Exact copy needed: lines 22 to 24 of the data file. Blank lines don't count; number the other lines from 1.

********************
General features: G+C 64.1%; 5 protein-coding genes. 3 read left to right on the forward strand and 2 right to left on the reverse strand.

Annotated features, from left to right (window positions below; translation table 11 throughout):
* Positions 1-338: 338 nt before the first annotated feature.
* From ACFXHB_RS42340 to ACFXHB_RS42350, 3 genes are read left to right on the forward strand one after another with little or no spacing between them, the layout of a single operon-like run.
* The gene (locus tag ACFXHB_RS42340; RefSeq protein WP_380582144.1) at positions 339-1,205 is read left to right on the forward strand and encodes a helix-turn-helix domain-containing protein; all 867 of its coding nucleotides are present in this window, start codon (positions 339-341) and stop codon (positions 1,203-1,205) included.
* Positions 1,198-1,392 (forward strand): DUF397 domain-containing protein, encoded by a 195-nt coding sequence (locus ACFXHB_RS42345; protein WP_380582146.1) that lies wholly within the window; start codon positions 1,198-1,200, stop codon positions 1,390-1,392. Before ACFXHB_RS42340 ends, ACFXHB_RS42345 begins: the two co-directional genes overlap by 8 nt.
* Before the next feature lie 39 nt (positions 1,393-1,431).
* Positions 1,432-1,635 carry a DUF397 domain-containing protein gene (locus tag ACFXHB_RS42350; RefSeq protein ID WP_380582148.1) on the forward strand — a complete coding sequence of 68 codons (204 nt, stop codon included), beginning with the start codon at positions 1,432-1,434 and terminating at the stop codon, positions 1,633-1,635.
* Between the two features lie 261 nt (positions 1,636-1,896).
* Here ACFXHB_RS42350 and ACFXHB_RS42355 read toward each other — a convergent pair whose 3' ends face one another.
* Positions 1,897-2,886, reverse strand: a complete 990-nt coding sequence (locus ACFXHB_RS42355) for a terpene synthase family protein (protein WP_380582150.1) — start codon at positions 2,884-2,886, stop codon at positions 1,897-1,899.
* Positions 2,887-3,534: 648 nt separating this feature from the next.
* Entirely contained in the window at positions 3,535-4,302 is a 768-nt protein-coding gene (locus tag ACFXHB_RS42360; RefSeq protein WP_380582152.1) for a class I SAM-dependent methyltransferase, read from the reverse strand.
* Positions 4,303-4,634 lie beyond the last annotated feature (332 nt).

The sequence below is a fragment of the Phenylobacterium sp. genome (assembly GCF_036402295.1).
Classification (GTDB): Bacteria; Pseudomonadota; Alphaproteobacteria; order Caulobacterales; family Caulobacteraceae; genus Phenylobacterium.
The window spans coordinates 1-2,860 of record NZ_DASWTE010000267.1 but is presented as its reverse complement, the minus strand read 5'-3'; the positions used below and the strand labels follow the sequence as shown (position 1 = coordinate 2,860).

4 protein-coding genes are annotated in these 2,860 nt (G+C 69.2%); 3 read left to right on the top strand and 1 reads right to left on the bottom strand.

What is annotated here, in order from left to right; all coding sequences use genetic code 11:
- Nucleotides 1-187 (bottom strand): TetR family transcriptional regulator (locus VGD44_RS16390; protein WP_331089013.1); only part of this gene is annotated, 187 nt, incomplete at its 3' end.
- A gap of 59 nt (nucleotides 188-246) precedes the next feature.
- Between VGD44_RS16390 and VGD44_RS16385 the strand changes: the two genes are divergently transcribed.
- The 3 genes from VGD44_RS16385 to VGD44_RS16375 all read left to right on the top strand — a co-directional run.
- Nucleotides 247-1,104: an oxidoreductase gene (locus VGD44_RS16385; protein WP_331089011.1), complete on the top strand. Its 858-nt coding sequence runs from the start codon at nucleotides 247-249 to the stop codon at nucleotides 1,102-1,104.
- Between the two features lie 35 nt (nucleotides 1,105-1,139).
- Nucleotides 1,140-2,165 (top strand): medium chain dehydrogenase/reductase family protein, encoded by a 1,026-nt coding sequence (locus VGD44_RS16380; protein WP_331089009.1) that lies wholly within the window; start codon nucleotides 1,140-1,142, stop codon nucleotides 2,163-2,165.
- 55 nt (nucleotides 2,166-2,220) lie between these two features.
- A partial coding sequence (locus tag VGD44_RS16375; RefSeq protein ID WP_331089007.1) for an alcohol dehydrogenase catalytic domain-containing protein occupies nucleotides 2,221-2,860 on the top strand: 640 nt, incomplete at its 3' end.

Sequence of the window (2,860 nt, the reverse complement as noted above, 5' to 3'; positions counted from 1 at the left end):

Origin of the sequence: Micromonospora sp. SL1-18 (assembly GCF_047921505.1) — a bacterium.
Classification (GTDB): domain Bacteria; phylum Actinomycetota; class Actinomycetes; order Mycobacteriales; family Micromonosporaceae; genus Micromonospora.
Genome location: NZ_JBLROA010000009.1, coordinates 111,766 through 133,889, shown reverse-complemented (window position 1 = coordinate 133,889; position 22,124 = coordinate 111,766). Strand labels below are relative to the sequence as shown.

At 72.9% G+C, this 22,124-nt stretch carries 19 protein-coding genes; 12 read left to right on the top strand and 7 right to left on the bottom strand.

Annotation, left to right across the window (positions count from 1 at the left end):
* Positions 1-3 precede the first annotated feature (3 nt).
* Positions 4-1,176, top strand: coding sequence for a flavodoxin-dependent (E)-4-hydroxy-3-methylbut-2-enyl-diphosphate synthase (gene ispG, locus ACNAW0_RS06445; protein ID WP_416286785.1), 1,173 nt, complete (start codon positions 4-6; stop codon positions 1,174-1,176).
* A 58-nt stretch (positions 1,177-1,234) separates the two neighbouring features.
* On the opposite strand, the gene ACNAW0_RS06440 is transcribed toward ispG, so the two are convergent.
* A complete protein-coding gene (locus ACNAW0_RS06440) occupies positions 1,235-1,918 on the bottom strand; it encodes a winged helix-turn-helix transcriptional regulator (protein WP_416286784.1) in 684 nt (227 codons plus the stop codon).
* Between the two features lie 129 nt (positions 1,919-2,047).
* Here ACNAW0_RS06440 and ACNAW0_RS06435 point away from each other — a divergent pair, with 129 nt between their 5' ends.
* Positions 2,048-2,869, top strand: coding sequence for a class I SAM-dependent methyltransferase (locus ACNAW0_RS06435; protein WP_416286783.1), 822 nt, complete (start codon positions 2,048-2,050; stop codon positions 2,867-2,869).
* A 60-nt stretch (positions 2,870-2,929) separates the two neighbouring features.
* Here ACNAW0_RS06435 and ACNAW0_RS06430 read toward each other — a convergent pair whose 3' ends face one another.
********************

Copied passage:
- Between VGD44_RS16390 and VGD44_RS16385 the strand changes: the two genes are divergently transcribed.
- The 3 genes from VGD44_RS16385 to VGD44_RS16375 all read left to right on the top strand — a co-directional run.
- Nucleotides 247-1,104: an oxidoreductase gene (locus VGD44_RS16385; protein WP_331089011.1), complete on the top strand. Its 858-nt coding sequence runs from the start codon at nucleotides 247-249 to the stop codon at nucleotides 1,102-1,104.